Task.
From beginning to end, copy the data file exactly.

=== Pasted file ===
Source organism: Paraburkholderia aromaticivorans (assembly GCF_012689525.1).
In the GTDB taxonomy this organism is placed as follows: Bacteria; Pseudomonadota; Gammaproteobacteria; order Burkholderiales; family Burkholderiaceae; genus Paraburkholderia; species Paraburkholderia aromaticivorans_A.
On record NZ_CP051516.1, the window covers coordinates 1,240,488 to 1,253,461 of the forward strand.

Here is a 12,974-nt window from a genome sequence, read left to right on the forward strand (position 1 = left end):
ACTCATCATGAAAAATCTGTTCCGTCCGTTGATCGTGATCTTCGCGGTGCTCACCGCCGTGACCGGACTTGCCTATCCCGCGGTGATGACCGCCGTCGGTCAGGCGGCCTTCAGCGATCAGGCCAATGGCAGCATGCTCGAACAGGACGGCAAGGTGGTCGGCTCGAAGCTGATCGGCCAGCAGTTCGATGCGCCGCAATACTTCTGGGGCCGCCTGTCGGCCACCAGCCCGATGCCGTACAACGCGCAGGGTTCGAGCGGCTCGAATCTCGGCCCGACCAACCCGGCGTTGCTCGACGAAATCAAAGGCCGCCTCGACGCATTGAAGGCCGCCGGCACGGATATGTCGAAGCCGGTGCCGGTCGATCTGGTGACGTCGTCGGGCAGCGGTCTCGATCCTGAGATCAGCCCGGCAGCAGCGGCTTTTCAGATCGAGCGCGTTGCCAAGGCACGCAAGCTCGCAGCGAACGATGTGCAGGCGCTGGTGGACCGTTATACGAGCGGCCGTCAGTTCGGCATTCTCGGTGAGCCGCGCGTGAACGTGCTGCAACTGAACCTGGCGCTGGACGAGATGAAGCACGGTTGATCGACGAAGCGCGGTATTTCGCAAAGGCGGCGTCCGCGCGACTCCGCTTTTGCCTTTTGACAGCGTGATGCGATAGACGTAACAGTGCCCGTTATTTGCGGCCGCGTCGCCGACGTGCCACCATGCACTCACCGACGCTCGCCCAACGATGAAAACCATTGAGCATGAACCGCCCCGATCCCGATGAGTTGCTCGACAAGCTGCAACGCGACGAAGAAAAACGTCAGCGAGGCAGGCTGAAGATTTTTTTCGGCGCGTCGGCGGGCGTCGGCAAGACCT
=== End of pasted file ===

Source organism: Paraburkholderia aromaticivorans (assembly GCF_012689525.1).
In the GTDB taxonomy this organism is placed as follows: Bacteria; Pseudomonadota; Gammaproteobacteria; order Burkholderiales; family Burkholderiaceae; genus Paraburkholderia; species Paraburkholderia aromaticivorans_A.
On record NZ_CP051516.1, the window covers coordinates 1,240,488 to 1,253,461 of the forward strand.

Here is a 12,974-nt window from a genome sequence, read left to right on the forward strand (position 1 = left end):
ACTCATCATGAAAAATCTGTTCCGTCCGTTGATCGTGATCTTCGCGGTGCTCACCGCCGTGACCGGACTTGCCTATCCCGCGGTGATGACCGCCGTCGGTCAGGCGGCCTTCAGCGATCAGGCCAATGGCAGCATGCTCGAACAGGACGGCAAGGTGGTCGGCTCGAAGCTGATCGGCCAGCAGTTCGATGCGCCGCAATACTTCTGGGGCCGCCTGTCGGCCACCAGCCCGATGCCGTACAACGCGCAGGGTTCGAGCGGCTCGAATCTCGGCCCGACCAACCCGGCGTTGCTCGACGAAATCAAAGGCCGCCTCGACGCATTGAAGGCCGCCGGCACGGATATGTCGAAGCCGGTGCCGGTCGATCTGGTGACGTCGTCGGGCAGCGGTCTCGATCCTGAGATCAGCCCGGCAGCAGCGGCTTTTCAGATCGAGCGCGTTGCCAAGGCACGCAAGCTCGCAGCGAACGATGTGCAGGCGCTGGTGGACCGTTATACGAGCGGCCGTCAGTTCGGCATTCTCGGTGAGCCGCGCGTGAACGTGCTGCAACTGAACCTGGCGCTGGACGAGATGAAGCACGGTTGATCGACGAAGCGCGGTATTTCGCAAAGGCGGCGTCCGCGCGACTCCGCTTTTGCCTTTTGACAGCGTGATGCGATAGACGTAACAGTGCCCGTTATTTGCGGCCGCGTCGCCGACGTGCCACCATGCACTCACCGACGCTCGCCCAACGATGAAAACCATTGAGCATGAACCGCCCCGATCCCGATGAGTTGCTCGACAAGCTGCAACGCGACGAAGAAAAACGTCAGCGAGGCAGGCTGAAGATTTTTTTCGGCGCGTCGGCGGGCGTCGGCAAGACCT